Volume II, Number 1: The genie in the medicine cabinet

How our athletes fail us

BY RUSSELL POWELL

FIRST, FULL DISCLOSURE: I am writing this on caffeine. I have already had three cups of coffee, and it is only eight a.m. Most days, that is my limit, but I confess that sometimes I drink more. I like the flavor. I enjoy the routine. And caffeine gives me a buzz–especially on those days when I have had too little sleep or am staring at a deadline.

I am also an amateur athlete. During the 2001 New York City Marathon, my legs cramped so badly that I stopped at a medical tent around mile 22. I took a brief rest and some Advil, and kept going. The pain persisted but I managed to finish, long after the goal I had set. I’ve never been tempted by steroids, but occasionally I wonder how it must feel to run 26 consecutive miles at a five-minute pace, as the winners do, when I would struggle mightily to run one mile at that speed. More often, I wonder how my marathon would have felt cramp-free.

New England Watershed Vol. 2, No. 1

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In a world of ibuprofen and caffeine, Prozac and Ritalin, Viagra, Botox and Letrozole, our inconsistencies about athletes’ use of performance-enhancing drugs are notable. Many of the same people who complain about Barry Bonds’ alleged use of steroids flock to Major League Baseball games. We abhor the cheater — especially if he or she plays for the other team (or nation).

But where do we draw the line between human aspiration, between medical and technological progress, and unfair advantage? Are the children of parents who took fertility treatments somehow less valid? Should we reject a drug that might give us the insight to cure cancer because the solution would be artificially aided? Should we not push the boundaries of human experience to ever-greater accomplishments? As a species, could we curb our native curiosity, our desire to explore the unknown, even if we wanted to?

In sport, the playing field has never been level, especially when comparing one generation to the next. Fifty years ago, Lance Armstrong probably would have succumbed to testicular cancer before he ever made it to the starting line of the Tour de France. Nor could the Lance Armstrong of 50 years ago have competed against today’s lighter, faster bikes. Perhaps there are Lance Armstrongs in the world today who will never achieve their potential because they lack proper training facilities, professional coaching, an adequate diet or state-of-the-art medical care.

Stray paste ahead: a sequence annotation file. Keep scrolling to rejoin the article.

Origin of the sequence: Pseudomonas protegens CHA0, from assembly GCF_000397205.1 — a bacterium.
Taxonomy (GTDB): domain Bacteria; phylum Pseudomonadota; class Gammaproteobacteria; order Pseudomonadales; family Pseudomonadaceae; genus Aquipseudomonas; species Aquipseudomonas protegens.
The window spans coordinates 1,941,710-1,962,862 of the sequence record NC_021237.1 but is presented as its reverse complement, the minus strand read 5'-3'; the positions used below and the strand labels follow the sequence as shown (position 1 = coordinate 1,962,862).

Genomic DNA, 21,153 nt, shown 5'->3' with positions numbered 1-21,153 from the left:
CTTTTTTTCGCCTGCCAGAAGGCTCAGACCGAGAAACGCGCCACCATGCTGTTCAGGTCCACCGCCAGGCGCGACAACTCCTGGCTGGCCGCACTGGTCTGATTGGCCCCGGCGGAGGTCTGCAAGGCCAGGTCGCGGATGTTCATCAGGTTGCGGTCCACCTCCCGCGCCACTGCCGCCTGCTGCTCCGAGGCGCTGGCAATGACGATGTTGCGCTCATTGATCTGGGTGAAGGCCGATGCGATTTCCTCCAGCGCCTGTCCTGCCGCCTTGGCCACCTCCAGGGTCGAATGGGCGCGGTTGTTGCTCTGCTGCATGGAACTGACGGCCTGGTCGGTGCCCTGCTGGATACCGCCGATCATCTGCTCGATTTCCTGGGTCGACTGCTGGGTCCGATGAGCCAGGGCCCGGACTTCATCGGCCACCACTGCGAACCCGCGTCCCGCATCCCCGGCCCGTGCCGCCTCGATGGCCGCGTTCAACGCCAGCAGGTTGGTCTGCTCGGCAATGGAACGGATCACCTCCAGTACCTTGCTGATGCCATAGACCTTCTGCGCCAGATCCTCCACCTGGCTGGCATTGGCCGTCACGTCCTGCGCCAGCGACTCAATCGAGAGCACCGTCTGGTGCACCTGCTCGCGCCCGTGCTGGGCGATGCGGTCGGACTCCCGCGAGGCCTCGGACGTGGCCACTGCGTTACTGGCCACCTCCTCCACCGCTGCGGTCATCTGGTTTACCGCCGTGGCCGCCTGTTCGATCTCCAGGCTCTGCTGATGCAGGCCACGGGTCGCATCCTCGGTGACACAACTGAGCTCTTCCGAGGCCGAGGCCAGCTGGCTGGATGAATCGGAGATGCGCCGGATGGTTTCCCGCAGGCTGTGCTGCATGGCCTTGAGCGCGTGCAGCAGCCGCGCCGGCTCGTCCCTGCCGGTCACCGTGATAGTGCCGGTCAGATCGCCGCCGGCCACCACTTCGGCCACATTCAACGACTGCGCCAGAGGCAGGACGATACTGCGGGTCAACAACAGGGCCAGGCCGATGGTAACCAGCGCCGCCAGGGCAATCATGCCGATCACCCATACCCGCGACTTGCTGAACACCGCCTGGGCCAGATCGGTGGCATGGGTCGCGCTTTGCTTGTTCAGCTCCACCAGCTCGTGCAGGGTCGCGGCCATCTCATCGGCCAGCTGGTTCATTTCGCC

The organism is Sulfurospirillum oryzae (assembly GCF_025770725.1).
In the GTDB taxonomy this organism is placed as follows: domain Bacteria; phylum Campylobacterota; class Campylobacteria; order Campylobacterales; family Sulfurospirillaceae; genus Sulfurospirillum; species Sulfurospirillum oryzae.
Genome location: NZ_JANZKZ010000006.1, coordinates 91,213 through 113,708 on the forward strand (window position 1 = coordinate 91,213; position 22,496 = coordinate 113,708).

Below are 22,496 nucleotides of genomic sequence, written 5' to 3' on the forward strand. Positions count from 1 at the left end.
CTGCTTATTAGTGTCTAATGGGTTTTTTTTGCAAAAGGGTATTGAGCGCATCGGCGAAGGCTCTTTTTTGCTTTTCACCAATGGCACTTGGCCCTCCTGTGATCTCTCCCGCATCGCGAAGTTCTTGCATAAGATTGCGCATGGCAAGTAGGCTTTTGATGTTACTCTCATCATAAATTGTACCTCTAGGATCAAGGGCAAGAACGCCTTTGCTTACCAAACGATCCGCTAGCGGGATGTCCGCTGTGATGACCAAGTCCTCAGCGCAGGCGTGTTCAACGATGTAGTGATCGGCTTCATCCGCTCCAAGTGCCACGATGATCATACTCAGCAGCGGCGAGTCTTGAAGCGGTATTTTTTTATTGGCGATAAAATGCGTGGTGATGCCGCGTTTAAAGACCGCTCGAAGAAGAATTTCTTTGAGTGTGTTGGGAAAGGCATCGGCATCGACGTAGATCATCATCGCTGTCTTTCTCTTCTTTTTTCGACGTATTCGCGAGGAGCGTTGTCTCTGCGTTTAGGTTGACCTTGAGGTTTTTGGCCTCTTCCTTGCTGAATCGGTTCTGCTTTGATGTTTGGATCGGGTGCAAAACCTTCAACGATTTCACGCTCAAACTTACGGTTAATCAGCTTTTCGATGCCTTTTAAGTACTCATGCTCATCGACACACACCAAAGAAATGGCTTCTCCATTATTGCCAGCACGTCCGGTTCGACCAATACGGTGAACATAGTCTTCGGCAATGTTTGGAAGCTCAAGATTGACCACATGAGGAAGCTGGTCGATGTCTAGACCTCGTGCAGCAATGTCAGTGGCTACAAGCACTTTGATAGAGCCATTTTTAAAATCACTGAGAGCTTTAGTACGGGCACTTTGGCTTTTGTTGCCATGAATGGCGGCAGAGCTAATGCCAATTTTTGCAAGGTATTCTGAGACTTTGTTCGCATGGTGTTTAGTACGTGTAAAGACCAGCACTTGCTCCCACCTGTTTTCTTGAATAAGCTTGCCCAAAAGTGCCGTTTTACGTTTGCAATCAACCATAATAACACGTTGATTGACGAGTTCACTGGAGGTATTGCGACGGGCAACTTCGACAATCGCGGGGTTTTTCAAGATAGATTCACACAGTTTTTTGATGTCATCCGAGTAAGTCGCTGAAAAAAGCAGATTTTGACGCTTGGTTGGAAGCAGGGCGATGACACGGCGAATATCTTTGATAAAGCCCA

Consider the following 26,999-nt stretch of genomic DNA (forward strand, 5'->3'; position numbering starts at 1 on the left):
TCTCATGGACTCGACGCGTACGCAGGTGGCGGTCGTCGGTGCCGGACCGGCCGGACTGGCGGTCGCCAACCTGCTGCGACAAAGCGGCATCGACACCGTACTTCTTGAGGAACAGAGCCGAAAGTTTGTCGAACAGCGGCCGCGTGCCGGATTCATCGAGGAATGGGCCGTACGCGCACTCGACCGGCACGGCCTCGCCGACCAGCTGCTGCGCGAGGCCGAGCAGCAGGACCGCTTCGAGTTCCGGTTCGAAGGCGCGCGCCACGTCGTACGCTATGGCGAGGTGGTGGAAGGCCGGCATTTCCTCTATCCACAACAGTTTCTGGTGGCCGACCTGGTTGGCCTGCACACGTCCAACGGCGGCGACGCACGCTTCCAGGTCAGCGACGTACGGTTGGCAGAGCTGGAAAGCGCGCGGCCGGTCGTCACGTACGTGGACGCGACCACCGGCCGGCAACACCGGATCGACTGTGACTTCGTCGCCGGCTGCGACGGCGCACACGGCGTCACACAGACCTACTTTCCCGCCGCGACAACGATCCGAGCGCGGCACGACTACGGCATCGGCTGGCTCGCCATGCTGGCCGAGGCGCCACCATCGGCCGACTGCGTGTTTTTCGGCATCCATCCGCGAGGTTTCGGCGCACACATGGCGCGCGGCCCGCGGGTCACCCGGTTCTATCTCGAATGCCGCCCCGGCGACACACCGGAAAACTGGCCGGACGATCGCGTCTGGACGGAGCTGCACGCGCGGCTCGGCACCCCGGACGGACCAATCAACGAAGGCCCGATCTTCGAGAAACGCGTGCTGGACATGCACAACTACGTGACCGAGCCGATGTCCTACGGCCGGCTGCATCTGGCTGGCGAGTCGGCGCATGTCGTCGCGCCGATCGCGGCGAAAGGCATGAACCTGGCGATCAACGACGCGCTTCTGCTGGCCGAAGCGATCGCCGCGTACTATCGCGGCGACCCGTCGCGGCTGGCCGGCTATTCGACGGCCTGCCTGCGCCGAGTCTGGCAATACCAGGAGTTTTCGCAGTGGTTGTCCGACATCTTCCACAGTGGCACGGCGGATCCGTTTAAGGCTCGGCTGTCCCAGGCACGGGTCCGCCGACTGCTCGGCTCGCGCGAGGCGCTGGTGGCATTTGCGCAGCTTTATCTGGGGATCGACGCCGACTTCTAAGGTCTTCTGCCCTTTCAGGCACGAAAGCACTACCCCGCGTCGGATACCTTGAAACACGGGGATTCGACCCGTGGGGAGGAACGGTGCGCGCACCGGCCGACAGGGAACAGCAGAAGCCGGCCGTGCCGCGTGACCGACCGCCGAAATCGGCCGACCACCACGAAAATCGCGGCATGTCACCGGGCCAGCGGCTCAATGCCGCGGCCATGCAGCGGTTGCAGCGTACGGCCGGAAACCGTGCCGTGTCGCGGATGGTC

Table of Contents, Vol. 2, No. 1

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It’s the same in other sports. Baseball players did not take steroids in the 1920s, true. They also did not have to crisscross the country (they traveled by train, and there were no Major League teams west of the Mississippi), cope with demanding and invasive media, or play as many games. They had fewer teams, different parks, a heavier ball. They also had amphetamines and other drugs to help juice up their stats, decades before the advent of steroids.

So why does the steroid issue make people so emotional compared to other drugs? It’s the male hormone factor, for one thing, which feeds into our fears of the darker side of masculinity, such as a tendency toward violence and sexual aggression. It’s about performance, athletic and sexual, and the worry that steroid use could become compulsory. It threatens our grasp of reality in its most basic form: our bodies — our very selves — can be altered in ways that allow us to do things we were not physically born to do.

The emerging challenges to our human identity posed by scientific and medical breakthroughs play out on the very public, seemingly innocuous, athletic stage. Our concern about athletes using steroids reflects our uneasiness about the implications of hormone replacements, cloning and stem cell research. We want to stay healthy and live longer, but we worry that to do so, we have entered a Faustian bargain in which we must give up something fundamental to our nature– including our perception of what it means to be human.

The prevalence of performance-enhancing substances in our daily lives has become as unremarkable as e-mail and cell phones. For us consumers, life gets better, with more choices, every day. Its pharmacological basis is mostly hidden in our medicine cabinets, lurking in our latte, rarely recognized or acknowledged. With their condensed careers and millions of dollars at stake, professional athletes, on the other hand, are publicly pushing our boundaries on drug use, forcing the rest of us to consider the ethical questions of what is acceptable and what is not, and why.

Athletes are supposed to inspire us, but in this case, they fail. They are as vulnerable and conflicted as the rest of us. We admire them as elite physical specimens, the human embodiment of our ideals. Those ideals are not merely physical, but also include fairness, discipline, courage, determination and hard work. When athletes subvert these, when they show us that mind and body alone are not good enough, when they dissemble about drugs for fear of suspension or rebuke, they are no better than us. And that’s not why we go to their games. We go to see world records smashed, to witness the towering home run.


Russell Powell is editor and publisher of New England Watershed.

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